|Doncaster Rovers||23 September 2011||6 January 2013||73||26||18||29||35.62|
|Wolverhampton Wanderers||7 January 2013||7 May 2013||20||5||5||10||25.00|
|Crawley Town||27 December 2014||13 May 2015||24||8||4||12||33.33|
|Chesterfield||13 May 2015||28 November 2015||23||8||2||13||34.78|
- "My own goal: Mark Lawrenson". The Independent. London. 15 January 1995. Archived from the original on 11 September 2013. Retrieved 7 January 2011.
- Football Sporting Heroes
- The all time playing records Liverweb
- "Least said Souness forgotten". When Saturday Comes. 15 September 1996.
- "Sheff Utd 2 Port Vale 1". Sporting Life. 28 March 1998. Retrieved 10 February 2010.
- "Saunders parts with Bradford". BBC Sport. 23 May 2001. Archived from the original on 20 July 2014.
- "Saunders calls it a day". BBC Sport. 18 May 2001.
|archive-url=is malformed: path (help)
- "Saunders to coach Blackburn". BBC Sport. 22 May 2003. Archived from the original on 4 October 2008.
- "Saunders joins Newcastle". BBC Sport. 8 September 2004. Archived from the original on 5 October 2008.
- "Newcastle dismiss manager Souness". BBC Sport. 2 February 2006. Archived from the original on 15 February 2009.
- "Squad of 17 players & managers sign up to WBS professional football management course".
- Herbert, Ian (9 December 2008). "Dean Saunders: The only way is up". London: The Independent. Archived from the original on 10 December 2008. Retrieved 9 December 2008.
- "Saunders is new Wales number two". BBC Sport. 30 June 2007. Archived from the original on 3 October 2008.
- "Saunders named as Wrexham chief". BBC Sport. 2 October 2008. Archived from the original on 3 October 2008. Retrieved 2 October 2008.
- "Dean Saunders to remain Wrexham boss after takeover". BBC Sport. 23 September 2011. Archived from the original on 12 December 2013.
- "Dean Saunders replaces Sean O'Driscoll at Doncaster". BBC Sport. 16 May 2011. Archived from the original on 3 December 2013. Retrieved 23 September 2011.
- "Doncaster 1-0 Crystal Palace". BBC Sport. 24 September 2011. Archived from the original on 20 July 2014.
- "MATCH REPORT: Doncaster Rovers 0 Millwall 3". www.sheffieldtelegraph.co.uk. 21 March 2012. Retrieved 15 April 2012.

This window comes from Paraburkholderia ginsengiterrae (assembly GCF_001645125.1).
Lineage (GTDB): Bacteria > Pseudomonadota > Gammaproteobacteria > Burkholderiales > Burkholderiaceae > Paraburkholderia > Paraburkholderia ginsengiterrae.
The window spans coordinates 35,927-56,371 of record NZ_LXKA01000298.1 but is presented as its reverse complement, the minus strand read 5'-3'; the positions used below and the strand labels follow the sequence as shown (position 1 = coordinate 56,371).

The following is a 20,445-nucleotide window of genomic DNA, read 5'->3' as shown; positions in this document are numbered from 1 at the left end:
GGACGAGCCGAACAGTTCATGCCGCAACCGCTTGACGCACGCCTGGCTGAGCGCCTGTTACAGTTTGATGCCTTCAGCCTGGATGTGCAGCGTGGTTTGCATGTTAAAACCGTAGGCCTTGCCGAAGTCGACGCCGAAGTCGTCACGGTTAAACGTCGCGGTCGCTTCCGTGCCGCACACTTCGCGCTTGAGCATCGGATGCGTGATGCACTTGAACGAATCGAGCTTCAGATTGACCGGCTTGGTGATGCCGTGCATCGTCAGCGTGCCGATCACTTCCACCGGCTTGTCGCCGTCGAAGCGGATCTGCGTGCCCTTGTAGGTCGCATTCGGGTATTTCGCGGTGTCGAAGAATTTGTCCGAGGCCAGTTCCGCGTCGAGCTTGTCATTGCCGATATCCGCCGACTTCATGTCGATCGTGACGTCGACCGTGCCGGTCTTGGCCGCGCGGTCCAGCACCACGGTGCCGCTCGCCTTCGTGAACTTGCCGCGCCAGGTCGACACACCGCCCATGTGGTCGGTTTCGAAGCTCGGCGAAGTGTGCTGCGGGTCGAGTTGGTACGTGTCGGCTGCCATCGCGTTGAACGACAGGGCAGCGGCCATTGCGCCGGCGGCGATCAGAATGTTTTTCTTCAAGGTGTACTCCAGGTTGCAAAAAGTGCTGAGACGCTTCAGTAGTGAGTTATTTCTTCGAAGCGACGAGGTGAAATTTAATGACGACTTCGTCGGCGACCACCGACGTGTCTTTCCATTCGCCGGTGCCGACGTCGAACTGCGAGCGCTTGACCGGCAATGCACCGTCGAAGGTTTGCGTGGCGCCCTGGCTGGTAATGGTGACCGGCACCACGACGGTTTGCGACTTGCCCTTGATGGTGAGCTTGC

- Bradley King (14 July 2012). "Bumper crowd sees Doncaster down undaunted Owls". Pitchero. Archived from the original on 20 July 2014. Retrieved 15 July 2012.
- "Dean Saunders Statement". Doncaster Rovers F.C. 6 January 2013.
- Phil Cartwright (7 January 2013). "Dean Saunders: Wolves appoint Doncaster Rovers boss". BBC Sport. Archived from the original on 17 October 2013.
- "Wolves 1-1 Blackburn". BBC Sport. 11 January 2013. Archived from the original on 17 October 2013. Retrieved 12 January 2013.
- "Wolves can still fight for promotion, says new boss Dean Saunders". Express & Star. 7 January 2013. Archived from the original on 4 April 2013.
- "Millwall 0–2 Wolves". BBC Sport. 6 March 2013. Archived from the original on 8 March 2013.
- "Wolves chairman Steve Morgan says club have failed their city". BBC Sport. 4 May 2013. Archived from the original on 7 May 2013. Retrieved 7 May 2013.
- Ged Scott (27 April 2013). "Wolves manager Dean Saunders wants to stay at struggling club". BBC Sport. Archived from the original on 1 May 2013. Retrieved 7 May 2013.
- "Wolves sack Dean Saunders". BBC Sport. 7 May 2013. Archived from the original on 7 May 2013. Retrieved 7 May 2013.
- "Spireites part company with Saunders". Chesterfield FC. 28 November 2015.
- "Gary Speed: Friends' shock over Wales manager's death - BBC News".
- Dean Saunders career statistics at Soccerbase
- Dean Saunders management career statistics at Soccerbase
- Liverpool FC profile
- Profile at LFCHistory.net
- Cite error: The named reference
bbc.comwas invoked but never defined (see the help page).